“Nobody liked the Second Circuit opinion, from what I heard,” said O’Donnell, who wrote an amicus brief supporting Goldsmith on behalf of some copyright scholars and organizations. “I think they’re going to remand for something.”

Granularity and Necessity

The character-and-purpose factor typically examines both whether the new work’s purpose is commercial and whether it’s transformative. The Warhol Foundation argued Warhol’s new meaning and message altered the purpose from the original photograph. Goldsmith argued that “licensing an image of Prince to a magazine” represented an identical, commercial purpose, sufficient to tip the factor her way.

Attorneys said the court indicated it may clarify whether the key to transformativeness lies in the nature of its content, or in its use.

“Justices asked, ‘Isn’t there a difference between using both images on a magazine cover about Prince—where the purpose is to depict Prince for profit—versus maybe one of the Warhols hanging in a museum?’” Gray said. “I don’t know what the court is going to do, but it seems like an area ripe for clarification.”

The justices also probed the issue raised in Goldsmith’s brief, which said that a use was fair “only where copying was necessary.” That included an extensive back and forth asking the Goldsmith-backing Justice Department’s counsel what the standard should be, with quibbling over whether the copying should be “essential,” “necessary,” or “highly useful” to potentially qualify as fair use.

Observers noted that Goldsmith counsel Lisa S. Blatt of Williams & Connolly LLP’s position softened somewhat from her brief during oral arguments. She ceded some ground by saying that merely requiring use of the particular original to have been “useful” to the follow-on work could be an acceptable standard—as long as the court rejected the Warhol Foundation’s much lower “meaning-or-message” bar.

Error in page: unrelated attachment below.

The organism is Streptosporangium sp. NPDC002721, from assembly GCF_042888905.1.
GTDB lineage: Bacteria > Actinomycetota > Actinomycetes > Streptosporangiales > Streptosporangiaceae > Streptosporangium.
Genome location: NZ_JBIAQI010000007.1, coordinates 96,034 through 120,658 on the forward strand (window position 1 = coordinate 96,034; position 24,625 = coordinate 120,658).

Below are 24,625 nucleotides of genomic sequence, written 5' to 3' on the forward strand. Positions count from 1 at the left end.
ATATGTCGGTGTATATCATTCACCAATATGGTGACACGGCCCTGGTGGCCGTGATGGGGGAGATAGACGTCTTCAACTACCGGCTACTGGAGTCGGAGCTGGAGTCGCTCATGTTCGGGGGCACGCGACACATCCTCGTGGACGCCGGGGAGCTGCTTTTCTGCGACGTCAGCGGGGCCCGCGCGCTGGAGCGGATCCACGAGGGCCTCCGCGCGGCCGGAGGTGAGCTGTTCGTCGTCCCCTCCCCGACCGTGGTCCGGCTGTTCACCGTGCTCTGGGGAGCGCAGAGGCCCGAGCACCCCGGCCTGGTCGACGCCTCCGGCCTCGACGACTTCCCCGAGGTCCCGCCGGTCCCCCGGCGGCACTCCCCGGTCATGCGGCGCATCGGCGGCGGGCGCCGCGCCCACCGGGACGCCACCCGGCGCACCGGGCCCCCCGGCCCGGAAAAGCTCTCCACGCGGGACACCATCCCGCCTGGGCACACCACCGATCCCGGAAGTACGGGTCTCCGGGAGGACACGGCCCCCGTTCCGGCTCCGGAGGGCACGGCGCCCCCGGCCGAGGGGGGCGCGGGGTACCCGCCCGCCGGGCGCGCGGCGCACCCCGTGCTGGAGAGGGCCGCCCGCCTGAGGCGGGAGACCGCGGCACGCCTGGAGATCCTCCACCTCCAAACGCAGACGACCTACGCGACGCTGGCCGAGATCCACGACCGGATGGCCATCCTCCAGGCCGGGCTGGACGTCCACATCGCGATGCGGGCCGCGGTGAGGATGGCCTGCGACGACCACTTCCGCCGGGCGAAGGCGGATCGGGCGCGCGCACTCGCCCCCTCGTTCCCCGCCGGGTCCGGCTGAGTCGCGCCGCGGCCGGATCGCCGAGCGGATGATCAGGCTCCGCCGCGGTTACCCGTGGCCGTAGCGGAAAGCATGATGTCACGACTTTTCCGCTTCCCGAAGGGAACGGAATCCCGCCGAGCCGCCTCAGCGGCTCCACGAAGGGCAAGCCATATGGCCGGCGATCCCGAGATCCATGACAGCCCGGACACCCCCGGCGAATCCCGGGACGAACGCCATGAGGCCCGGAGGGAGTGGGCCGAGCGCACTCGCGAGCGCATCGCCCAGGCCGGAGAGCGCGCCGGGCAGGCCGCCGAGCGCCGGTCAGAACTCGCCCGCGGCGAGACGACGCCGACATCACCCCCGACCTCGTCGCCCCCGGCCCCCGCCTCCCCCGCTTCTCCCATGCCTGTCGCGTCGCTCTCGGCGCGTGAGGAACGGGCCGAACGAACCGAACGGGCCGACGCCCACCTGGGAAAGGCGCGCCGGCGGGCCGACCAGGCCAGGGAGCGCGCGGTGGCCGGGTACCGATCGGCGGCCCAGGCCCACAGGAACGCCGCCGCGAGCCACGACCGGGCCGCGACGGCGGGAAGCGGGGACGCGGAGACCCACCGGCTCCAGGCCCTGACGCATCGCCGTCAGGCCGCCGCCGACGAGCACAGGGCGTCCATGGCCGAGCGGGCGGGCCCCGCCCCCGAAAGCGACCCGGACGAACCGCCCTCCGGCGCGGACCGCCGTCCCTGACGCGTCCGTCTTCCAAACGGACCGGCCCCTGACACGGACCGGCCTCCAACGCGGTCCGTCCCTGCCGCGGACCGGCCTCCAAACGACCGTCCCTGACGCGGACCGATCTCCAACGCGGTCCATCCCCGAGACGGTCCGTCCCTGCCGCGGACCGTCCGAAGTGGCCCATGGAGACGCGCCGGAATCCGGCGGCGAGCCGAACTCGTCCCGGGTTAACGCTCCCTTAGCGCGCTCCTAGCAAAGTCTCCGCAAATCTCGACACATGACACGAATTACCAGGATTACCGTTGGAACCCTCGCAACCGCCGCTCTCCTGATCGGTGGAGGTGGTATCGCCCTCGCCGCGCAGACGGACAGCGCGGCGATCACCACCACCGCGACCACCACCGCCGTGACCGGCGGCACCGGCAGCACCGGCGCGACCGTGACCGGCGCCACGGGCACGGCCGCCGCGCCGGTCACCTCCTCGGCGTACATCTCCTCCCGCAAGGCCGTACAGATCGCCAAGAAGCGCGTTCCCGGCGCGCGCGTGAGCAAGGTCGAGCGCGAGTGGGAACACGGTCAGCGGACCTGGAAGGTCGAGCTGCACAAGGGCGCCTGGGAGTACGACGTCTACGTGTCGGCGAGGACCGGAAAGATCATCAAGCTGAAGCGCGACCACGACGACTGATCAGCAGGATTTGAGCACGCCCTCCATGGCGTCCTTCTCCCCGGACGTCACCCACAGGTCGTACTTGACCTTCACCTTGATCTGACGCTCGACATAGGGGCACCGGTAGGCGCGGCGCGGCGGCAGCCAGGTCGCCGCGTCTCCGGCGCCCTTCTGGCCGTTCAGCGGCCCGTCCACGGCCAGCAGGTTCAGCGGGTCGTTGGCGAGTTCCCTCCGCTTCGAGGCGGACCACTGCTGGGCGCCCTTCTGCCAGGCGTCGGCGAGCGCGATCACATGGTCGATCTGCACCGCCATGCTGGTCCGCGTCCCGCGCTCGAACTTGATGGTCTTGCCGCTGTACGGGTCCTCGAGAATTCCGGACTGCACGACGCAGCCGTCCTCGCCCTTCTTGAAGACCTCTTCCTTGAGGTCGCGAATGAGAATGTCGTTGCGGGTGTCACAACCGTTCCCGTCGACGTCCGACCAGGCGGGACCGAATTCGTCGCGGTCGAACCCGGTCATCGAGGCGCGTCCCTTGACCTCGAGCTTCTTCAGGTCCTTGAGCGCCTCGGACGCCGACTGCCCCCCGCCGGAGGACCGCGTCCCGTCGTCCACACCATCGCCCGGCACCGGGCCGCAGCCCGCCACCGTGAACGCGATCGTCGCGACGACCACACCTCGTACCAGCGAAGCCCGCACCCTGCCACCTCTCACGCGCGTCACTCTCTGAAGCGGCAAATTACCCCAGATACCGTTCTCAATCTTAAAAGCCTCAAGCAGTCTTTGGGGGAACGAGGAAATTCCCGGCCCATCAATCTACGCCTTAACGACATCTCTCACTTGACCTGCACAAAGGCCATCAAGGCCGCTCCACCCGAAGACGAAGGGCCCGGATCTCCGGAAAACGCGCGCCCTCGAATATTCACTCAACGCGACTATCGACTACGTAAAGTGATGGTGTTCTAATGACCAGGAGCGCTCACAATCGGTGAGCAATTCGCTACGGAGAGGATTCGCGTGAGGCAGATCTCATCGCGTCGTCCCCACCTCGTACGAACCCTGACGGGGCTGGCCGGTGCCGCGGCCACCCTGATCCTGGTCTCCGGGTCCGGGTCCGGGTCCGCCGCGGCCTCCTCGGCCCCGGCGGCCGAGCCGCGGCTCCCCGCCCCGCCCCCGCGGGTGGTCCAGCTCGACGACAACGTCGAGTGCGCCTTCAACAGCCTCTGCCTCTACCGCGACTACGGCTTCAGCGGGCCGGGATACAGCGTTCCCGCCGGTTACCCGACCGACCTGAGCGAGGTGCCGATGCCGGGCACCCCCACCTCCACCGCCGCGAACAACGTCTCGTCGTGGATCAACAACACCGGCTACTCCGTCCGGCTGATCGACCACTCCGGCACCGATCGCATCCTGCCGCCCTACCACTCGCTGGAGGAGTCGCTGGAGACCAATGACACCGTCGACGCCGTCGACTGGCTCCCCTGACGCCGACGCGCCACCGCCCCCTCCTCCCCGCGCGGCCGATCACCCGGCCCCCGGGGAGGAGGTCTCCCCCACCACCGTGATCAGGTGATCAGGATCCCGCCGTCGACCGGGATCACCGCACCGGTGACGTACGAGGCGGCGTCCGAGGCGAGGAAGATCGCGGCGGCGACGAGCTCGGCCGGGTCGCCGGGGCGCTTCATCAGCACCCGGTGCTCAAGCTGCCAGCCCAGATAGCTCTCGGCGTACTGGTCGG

“The position taken in her argument was not quite as categorical as the one in her brief, which the foundation pointed out,” Ewing said. “There was a disconnect.”

Justices may attempt to clarify the point, but it will be important to avoid the confusion by failing to explain what a standard like “highly useful” actually means, Gray said. Intellectual property professor Jacob Noti-Victor of Cardozo Law School said the justices seemed “really confused about what adopting that standard would provide as guidance for lower court.”

“I hope the court rejects necessity,” Noti-Victor said.

‘Photography Makes Bad Law’

Noti-Victor said the nature of photography makes the case a potentially troublesome candidate for broad fair-use guidance that also applies to other media like art, music, and film.

“Photography makes bad law,” Noti-Victor said.

“It’s a thin copyright. So much of what makes a photo great are about the photographer’s artistic vision, but so much of it is about the factual world they are photographing, and that’s not protectable.”

With so much controversy about whether Warhol’s artistic choices transformed the work, some said the guidance could limit courts’ leeway to use subjective judgments to decide pivotal “character and purpose” questions on their own, leaving more for juries to tackle. But even that could frustrate the big-picture objectives of both sides, chilling expression while also making enforcing copyrights more expensive, O’Donnell said.

“The whole point is: give people a sense of what they can and can’t do. It would be catastrophic to say the only way to find out if you added a new message is to go to trial,” O’Donnell said.

“If it required expert testimony to determine the level to which meaning or message has been altered, in practical terms it’s impossible for people in real life who are creating visual art.”

To contact the reporter on this story: Kyle Jahner in Washington at kjahner@bloomberglaw.com

To contact the editors responsible for this story: Adam M. Taylor at ataylor@bloombergindustry.com; Jay-Anne B. Casuga at jcasuga@bloomberglaw.com